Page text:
Again this year, construction companies awarded contracts for state road and bridge projects have fallen short of goals for hiring women and minority subcontractors.
Minnesota Department of Transportation officials say the hiring goal is too high and has been scaled back for next year. In addition, MnDOT is revamping its efforts to encourage contractors to hire individual women and minority construction workers.
The changes reflect MnDot's struggles on two employment fronts. For nearly the entire decade, companies awarded MNDOT contracts have fallen short, sometimes far short, of meeting hiring goals for women and minority subcontractors.
Bernie Arseneau, director of the agency's policy, safety and strategic initiatives division, said it's clear that contractors will not attain MnDOT's goal of just over 15 percent of the dollars for various road and bridge contracts going to women and minority owned companies.
"We kind of got forced into a goal that I believe was not really representative of the availability of minority contractors to bid on highway heavy projects," Arseneau said.
A MnDOT consultant several years ago concluded contractors can attain the 15 percent goal since there are nearly 400 certified women and minority-owned construction companies.
“We kind of got forced into a goal that I believe was not really representative of the availability of minority contractors.”Bernie Arseneau, MnDOT
Arseneau said MnDOT's goal for next year is 9 percent.
"That's a nice goal for us to set right and it's more realistic and I think it will help us move in the right direction," he said.
The other challenge facing the agency is helping individual women and minority construction workers find jobs with contractors. Every year for the past several years, the number of women and minority construction workers has stayed the same or declined.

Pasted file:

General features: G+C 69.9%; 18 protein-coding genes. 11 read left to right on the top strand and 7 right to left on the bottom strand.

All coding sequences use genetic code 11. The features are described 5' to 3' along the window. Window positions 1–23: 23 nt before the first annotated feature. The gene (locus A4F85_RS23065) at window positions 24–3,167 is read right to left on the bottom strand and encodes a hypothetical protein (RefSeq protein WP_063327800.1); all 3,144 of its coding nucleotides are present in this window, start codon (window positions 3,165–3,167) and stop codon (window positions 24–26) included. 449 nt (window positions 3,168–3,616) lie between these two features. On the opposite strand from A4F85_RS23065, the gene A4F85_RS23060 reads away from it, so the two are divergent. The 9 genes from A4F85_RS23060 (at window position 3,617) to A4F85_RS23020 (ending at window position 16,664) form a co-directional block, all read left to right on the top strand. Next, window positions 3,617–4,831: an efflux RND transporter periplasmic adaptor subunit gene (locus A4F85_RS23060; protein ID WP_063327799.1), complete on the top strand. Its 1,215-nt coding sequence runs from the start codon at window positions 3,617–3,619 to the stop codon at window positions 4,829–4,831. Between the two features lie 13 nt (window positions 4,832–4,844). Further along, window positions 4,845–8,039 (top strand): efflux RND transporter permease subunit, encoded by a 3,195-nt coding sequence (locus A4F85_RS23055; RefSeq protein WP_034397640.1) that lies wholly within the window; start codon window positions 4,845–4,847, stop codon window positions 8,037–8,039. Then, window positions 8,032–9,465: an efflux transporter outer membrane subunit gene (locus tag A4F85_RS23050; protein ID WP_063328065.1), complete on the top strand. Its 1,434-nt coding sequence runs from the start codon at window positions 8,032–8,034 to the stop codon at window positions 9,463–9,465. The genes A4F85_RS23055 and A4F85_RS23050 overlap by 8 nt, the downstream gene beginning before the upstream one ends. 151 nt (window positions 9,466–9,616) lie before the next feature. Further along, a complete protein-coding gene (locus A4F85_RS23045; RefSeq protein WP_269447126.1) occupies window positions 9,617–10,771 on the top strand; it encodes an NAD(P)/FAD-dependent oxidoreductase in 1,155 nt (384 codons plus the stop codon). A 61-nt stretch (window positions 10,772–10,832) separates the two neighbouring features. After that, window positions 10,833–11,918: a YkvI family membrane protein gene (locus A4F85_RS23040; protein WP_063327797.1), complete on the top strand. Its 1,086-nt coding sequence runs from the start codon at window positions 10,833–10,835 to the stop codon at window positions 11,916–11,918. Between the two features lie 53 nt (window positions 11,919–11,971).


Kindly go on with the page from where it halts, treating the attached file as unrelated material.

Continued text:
MnDOT is still calculating the numbers for this year.
Arseneau said the recession is partly to blame for the lack of hiring progress by contractors.
Ranks of unemployed veteran construction workers are at the head of the line at their union halls. They're being called back instead of less experienced, entry-level workers, which typically include women and minorities.
However, even before the recession, hiring results have been meager for years. That has brought a chorus of protests from community and advocacy groups.
MnDOT started meetings to brainstorm ideas for improving the hiring record.
Arseneau said when it became clear earlier this year the effort wasn't working the agency changed plans. "So we stepped back and said we wanted to bring in a third party facilitator," he said.
MnDoT has hired St. Paul consultant Barbara Raye who, beginning this month. restarts the agency's strategy to place women and minority construction workers.
Arseneau said the groups at the table include the state's largest contractors, unions, training programs and community advocacy groups including HIRE.
Louis King is one of the founders of HIRE and he is also the executive director of Summit Academy, a Minneapolis construction worker training program. King lays responsibility for the lack of hiring progress with MnDOT.
"In no other arena could you fail so miserably and never have any consequences," King said. "And I think that, until we get appropriate leadership in place, we're not going to see any real change."
King and his supporters have led several protests, including one last week, to MnDOT's St. Paul headquarters.
They requested and have been granted a meeting on Monday with Tom Sorel, MnDOT's commissioner, to talk about their concerns.